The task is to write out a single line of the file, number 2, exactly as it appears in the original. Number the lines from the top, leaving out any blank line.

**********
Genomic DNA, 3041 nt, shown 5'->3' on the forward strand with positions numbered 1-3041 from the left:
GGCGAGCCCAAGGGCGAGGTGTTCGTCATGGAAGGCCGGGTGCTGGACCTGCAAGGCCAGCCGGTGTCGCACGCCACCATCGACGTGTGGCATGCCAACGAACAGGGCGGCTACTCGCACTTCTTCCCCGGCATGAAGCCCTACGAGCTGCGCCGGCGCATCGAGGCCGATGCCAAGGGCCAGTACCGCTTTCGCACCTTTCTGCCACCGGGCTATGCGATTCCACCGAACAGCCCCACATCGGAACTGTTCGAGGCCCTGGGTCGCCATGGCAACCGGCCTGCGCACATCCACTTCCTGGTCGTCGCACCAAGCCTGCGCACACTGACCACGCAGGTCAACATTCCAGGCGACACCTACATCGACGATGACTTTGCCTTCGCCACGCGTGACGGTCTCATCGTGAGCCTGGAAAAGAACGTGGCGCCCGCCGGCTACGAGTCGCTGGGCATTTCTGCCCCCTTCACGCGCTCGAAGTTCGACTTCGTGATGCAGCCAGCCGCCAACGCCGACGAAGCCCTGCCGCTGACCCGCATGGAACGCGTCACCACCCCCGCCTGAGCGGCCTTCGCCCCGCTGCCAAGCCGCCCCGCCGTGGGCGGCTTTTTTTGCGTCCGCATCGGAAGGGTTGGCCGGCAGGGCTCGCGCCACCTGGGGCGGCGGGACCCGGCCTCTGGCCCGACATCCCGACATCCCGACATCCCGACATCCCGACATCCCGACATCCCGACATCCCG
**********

GGCGAGCCCAAGGGCGAGGTGTTCGTCATGGAAGGCCGGGTGCTGGACCTGCAAGGCCAGCCGGTGTCGCACGCCACCATCGACGTGTGGCATGCCAACGAACAGGGCGGCTACTCGCACTTCTTCCCCGGCATGAAGCCCTACGAGCTGCGCCGGCGCATCGAGGCCGATGCCAAGGGCCAGTACCGCTTTCGCACCTTTCTGCCACCGGGCTATGCGATTCCACCGAACAGCCCCACATCGGAACTGTTCGAGGCCCTGGGTCGCCATGGCAACCGGCCTGCGCACATCCACTTCCTGGTCGTCGCACCAAGCCTGCGCACACTGACCACGCAGGTCAACATTCCAGGCGACACCTACATCGACGATGACTTTGCCTTCGCCACGCGTGACGGTCTCATCGTGAGCCTGGAAAAGAACGTGGCGCCCGCCGGCTACGAGTCGCTGGGCATTTCTGCCCCCTTCACGCGCTCGAAGTTCGACTTCGTGATGCAGCCAGCCGCCAACGCCGACGAAGCCCTGCCGCTGACCCGCATGGAACGCGTCACCACCCCCGCCTGAGCGGCCTTCGCCCCGCTGCCAAGCCGCCCCGCCGTGGGCGGCTTTTTTTGCGTCCGCATCGGAAGGGTTGGCCGGCAGGGCTCGCGCCACCTGGGGCGGCGGGACCCGGCCTCTGGCCCGACATCCCGACATCCCGACATCCCGACATCCCGACATCCCGACATCCCGACATCCCG